THE life of Brian O’Flaherty, his adventures in journalism and his devotion to his wife and daughters were celebrated on Thursday as friends, family and colleagues gathered in Dubbo to pay tribute to the late editor of The Daily Liberal.
Mr O’Flaherty, 61, died unexpectedly at his home on April 13.
The service at St Andrew’s Chapel heard the heartfelt memories of those closest to him, including daughters Liv and Toni, as well as stories from colleagues remembering his crusading work as a journalist and editor in South Africa, Papua New Guinea and Fiji.
“Dad was our narrator and now I’m lost for words,” daughter Liv O’Flaherty said. “I suppose it is because he was the person that provided me with so many of them.”
With his wife of 27 years Adrienne, Mr O’Flaherty was devoted to their family’s well-being and happiness.
“He was supportive, hard-working, fiercely protective and educative,” Liv said.
Toni O’Flaherty said her father was a “kind and unassuming soul” with an inspiring passion for journalism.
“With an impressive career not short of plot twists we are endlessly proud,” she said.
“Just recently we joked that you could hardly call yourself a journo if you hadn’t been convicted of contempt of court while working in a military dictatorship.”
Former colleague Tony Rhead recalled that when Mr O’Flaherty was appointed editor of The Daily Liberal in 2012 his reputation as the publisher who had earned the wrath of the Fiji judiciary preceded him.
“I expected to meet a loud, robust, perhaps combative editor,” Mr Rhead said. “What I found of course was a quietly spoken, often laconic man” with a sense of humour “as dry as a biscuit”.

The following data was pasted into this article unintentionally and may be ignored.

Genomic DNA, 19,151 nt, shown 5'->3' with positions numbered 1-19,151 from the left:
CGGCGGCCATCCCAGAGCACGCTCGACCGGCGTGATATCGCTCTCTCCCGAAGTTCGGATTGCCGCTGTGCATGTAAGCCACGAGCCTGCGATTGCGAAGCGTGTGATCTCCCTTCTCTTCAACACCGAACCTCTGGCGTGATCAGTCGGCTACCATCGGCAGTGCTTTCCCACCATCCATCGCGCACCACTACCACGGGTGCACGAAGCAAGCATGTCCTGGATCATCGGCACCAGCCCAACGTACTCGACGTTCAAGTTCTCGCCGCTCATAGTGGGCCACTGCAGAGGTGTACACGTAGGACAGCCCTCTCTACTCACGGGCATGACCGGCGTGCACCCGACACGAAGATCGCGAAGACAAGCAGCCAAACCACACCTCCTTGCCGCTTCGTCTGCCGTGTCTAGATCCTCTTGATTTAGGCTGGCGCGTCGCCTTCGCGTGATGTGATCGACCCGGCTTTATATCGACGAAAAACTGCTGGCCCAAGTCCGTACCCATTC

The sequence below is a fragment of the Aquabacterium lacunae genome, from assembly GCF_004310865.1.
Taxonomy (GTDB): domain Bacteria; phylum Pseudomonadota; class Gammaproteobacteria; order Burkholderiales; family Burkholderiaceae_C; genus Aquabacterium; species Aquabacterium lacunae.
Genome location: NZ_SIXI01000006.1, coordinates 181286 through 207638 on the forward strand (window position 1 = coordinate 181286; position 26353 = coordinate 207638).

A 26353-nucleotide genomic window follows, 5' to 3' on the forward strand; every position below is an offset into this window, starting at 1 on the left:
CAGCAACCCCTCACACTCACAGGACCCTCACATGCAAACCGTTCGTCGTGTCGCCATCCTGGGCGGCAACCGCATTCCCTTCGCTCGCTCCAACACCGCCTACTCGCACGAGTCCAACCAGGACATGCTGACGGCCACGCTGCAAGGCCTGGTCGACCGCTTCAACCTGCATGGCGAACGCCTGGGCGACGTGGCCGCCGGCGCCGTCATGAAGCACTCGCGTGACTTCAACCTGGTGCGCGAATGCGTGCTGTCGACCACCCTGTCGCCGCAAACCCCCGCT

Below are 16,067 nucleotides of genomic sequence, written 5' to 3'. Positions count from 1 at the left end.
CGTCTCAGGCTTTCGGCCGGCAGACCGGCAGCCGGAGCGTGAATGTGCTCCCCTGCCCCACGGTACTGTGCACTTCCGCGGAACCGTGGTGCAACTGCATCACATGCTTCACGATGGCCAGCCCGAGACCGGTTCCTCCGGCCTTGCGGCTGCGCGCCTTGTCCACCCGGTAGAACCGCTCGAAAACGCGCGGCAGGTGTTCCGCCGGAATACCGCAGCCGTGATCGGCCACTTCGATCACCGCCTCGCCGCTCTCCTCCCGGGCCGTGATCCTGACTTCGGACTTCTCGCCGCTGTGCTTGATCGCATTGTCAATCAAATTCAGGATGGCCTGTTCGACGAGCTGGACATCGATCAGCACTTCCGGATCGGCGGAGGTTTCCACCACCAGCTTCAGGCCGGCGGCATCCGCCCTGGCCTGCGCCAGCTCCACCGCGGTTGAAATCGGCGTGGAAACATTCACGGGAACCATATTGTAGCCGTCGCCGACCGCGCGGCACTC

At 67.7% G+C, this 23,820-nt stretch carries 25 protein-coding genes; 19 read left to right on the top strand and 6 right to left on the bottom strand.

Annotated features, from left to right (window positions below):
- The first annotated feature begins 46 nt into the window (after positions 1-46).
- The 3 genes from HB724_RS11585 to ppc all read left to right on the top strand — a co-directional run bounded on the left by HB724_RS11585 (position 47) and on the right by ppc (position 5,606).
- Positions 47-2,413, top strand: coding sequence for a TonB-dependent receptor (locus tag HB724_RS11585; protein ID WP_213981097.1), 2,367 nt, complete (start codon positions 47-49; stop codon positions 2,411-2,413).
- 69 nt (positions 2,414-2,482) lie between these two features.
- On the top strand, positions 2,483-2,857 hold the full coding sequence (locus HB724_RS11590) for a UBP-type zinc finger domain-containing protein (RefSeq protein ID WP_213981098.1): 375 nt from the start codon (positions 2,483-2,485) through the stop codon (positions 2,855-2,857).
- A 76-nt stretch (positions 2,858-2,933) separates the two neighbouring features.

Mr O’Flaherty went on to champion and sometimes challenge the Dubbo community through the pages of The Daily Liberal.
“He chose a career where you can make a difference: you can change lives with sweeping dramatic stories but also in the simple act of chronicling the events that mark our everyday lives,” Mr Rhead said. “Brian did this for people in this community and in others, and many people will be forever grateful for that.”
In a tribute read to the gathering, Wellington Times journalist Elouise Hawkey said she cherished her boss’s dry sense of humour which “would often only be noticed once he snickered to himself”.
“Brian was benevolent, dedicated and a polished example of everything an editor should be,” she said. “We are richer for having worked with such a knowledgeable man.”
In an audio message, friend of 40 years Paul Bell recounted his younger days working with Mr O’Flaherty as a journalist at the Rand Daily Mail in South Africa in the 1970s and 1980s.
“The Bobsey twins . . . that’s what they called us in the newsroom ... where we learned about life, and news, and whisky in polystyrene cups,” Mr Bell said. “Always two cups, one lining the other so the booze didn’t weep out the sides.
“We were the deputies, the young lions, the Dobermans. But your bark was always worse than your bite. People loved you. You were calm, clear, firm but always gentle and good humoured.”